Nose swabs are taken to check for bacteria capable of causing pneumonia. Blood is drawn to test for various diseases and ears examined for scabies — mites that cause severe fur loss.

After a quick exam, the guys struggle to haul the ram to a horse trailer. He's feisty, squirming and jerking.

The unruly ram pops Game Warden Craig Sax on the snout. He endures a minor nose bleed, but merely wipes his nose with a paper towel and returns to work. Fortunately, Sax's nose was the only casualty — animal or human — in the roundup.

“I got butted!” Sax said in a nasally voice while clamping fingers over his bloody nose. “I took one for the team,” he said smiling and garnering laughs.

Tom Easterly, Game and Fish wildlife biologist in Greybull, partners with Hurley to run the show — only he commands from a helicopter alongside muggers.

Taking a break from his bird, Easterly said the capture is achieving two important goals: Supplementing the herd in the Seminoes and keeping wild sheep separate from domestic sheep.

Domestic sheep are herded to the Big Horns for grazing and typically carry a bacteria they are immune to — but their non-domesticated cousins do not have that immunity. And the two species do intermingle. That bacteria can cause pneumonia in Rocky Mountain sheep, Easterly said.

The department wants to maintain the wild sheep on the north side of Devil's Canyon and remove those in Cottonwood Canyon, where they can circulate with domestic sheep, Easterly said, his voice rising over the whine of helicopter ratcheting up.

Back at the staging area, five ewes and three rams have been nabbed.

“Hobbles are off,” says a voice outside the trailer as the boys ease a ewe into the trailer.

In she goes, bounding on the steel floor with a hollow echo.

With the first wave delivered expeditiously, the helicopters are now poking about the ridges, searching for the final four. The copters fly up and down, blades whirling like translucent humming bird wings.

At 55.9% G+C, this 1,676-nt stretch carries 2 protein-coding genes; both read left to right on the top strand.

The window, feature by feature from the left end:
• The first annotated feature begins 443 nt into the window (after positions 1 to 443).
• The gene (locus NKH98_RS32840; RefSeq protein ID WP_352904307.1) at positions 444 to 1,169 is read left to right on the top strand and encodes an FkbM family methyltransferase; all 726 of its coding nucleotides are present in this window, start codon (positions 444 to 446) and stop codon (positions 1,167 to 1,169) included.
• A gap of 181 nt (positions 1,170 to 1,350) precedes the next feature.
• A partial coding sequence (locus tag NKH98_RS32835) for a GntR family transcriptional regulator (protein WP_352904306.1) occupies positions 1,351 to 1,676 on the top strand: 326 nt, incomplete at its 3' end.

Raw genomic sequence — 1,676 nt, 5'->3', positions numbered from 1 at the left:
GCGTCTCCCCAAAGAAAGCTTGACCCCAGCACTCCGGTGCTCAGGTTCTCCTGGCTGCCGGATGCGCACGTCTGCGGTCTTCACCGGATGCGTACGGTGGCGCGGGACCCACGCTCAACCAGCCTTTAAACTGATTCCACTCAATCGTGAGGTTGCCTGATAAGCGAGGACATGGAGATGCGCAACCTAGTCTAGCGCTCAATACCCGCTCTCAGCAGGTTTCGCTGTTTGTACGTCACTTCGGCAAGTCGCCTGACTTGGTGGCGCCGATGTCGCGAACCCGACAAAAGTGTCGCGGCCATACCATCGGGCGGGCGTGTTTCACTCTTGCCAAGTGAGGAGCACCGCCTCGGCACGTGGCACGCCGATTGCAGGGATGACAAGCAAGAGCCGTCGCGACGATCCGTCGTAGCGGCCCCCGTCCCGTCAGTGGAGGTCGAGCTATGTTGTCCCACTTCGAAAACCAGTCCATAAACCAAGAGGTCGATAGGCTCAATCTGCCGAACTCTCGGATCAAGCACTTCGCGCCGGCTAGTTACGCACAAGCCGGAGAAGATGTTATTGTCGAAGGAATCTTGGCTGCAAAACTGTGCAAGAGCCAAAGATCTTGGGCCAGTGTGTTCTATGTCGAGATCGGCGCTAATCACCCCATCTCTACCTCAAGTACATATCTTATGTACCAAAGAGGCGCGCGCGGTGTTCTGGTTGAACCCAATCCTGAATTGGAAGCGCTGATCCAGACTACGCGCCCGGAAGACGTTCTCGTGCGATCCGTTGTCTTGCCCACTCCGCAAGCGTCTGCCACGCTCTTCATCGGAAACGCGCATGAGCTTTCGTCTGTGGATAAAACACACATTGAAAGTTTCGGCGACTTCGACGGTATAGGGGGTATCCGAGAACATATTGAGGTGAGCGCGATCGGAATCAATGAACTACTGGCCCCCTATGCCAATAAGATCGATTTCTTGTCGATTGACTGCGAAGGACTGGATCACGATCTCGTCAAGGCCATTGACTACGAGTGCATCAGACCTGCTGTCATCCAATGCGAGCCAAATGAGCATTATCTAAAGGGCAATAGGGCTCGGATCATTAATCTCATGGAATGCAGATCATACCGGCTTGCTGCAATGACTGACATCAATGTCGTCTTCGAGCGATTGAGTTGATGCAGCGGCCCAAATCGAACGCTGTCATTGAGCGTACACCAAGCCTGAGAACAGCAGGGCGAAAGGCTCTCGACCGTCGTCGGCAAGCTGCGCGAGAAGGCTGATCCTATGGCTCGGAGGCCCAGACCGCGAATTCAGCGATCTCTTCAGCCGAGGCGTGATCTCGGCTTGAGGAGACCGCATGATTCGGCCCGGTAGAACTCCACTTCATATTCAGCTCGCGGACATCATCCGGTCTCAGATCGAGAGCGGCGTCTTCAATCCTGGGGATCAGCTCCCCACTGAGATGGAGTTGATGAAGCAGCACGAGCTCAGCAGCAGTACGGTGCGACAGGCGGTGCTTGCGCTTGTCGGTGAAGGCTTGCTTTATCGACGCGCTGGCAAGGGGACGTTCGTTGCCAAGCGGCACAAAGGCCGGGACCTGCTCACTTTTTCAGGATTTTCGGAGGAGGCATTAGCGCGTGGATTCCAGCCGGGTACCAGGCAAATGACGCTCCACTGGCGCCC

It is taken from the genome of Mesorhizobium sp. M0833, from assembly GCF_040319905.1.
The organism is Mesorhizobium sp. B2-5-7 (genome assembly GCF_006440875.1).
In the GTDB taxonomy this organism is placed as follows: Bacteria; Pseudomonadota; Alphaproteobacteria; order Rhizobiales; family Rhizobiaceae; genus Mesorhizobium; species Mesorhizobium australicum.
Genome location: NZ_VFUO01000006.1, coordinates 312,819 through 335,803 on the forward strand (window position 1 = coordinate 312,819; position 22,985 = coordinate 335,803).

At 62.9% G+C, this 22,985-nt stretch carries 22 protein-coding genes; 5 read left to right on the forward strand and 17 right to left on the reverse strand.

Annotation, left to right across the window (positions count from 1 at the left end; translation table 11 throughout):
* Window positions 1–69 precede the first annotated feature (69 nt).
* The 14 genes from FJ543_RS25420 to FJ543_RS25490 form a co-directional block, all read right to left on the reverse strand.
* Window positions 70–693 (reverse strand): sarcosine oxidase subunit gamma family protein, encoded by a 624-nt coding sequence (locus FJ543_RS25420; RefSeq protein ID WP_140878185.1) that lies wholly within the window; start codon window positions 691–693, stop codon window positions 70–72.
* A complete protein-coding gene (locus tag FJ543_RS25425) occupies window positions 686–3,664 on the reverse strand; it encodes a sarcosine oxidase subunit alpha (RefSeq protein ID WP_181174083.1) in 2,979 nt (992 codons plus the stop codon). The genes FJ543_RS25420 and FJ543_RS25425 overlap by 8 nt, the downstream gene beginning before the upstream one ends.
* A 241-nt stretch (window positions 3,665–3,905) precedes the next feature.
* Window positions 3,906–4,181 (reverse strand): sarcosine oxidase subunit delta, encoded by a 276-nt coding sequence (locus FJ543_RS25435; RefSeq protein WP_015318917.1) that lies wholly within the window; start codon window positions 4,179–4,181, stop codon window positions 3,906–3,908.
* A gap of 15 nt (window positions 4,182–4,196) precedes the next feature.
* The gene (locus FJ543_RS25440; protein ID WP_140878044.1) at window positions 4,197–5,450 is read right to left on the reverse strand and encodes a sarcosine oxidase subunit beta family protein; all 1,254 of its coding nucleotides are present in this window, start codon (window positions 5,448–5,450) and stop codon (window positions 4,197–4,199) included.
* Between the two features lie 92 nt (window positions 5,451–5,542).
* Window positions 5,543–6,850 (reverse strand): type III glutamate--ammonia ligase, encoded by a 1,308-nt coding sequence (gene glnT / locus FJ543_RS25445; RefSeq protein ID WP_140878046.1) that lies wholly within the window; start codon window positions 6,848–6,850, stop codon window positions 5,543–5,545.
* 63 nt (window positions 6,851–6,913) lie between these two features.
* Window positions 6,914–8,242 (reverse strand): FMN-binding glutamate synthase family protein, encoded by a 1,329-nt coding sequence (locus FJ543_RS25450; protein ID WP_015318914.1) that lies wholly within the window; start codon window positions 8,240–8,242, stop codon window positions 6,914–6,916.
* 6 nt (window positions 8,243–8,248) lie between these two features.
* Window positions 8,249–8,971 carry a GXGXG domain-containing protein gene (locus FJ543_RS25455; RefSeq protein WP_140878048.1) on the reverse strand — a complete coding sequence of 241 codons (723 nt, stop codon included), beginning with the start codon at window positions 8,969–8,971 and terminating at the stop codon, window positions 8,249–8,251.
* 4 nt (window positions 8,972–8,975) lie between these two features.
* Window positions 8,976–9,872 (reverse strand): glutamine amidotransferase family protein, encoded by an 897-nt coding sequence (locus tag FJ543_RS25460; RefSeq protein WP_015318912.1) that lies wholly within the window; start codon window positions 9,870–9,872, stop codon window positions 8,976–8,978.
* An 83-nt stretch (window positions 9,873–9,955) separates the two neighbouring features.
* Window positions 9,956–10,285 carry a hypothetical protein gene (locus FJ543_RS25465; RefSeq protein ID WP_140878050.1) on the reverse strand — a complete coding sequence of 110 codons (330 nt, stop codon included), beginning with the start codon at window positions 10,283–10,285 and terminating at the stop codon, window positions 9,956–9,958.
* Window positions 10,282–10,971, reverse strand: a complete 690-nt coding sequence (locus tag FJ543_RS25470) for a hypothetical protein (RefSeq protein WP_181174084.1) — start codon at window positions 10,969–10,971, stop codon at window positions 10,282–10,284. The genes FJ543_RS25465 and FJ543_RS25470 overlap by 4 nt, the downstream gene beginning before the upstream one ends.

Sax takes a break and scans a nearby ridge with a spotting scope, quickly spotting a herd of elk bedded down and a couple of eagles squatting on rocks, seemingly oblivious to the drama just southeast of their position.

Then, the final four arrive.

No. 12 is blindfolded and lying on a tarp while personnel huddle over her. Her nose trembles slightly, perhaps testing the air for danger.

Easy, girl.

She is being handled with kid gloves by folks determined to make her tribulation as painless as possible.

A minute or two later, she joins the detainees in the Ewe Haul. They have remained quiet during their ordeal, which lasted about four or five hours.

Greg Hiatt, department wildlife biologist from Sinclair, is happy to see sheep being imported from a relatively low elevation and a corresponding vegetation-type range similar to those in the Seminoes.

Hiatt is eager to observe how the supplementary bighorns adapt.

“The next couple of weeks should be exciting,” Hiatt said.

The capture went without a hitch, and so did the release Saturday, Hammer said Monday morning.

After all his time and effort spent organizing the capture, it was very gratifying, Hurley said.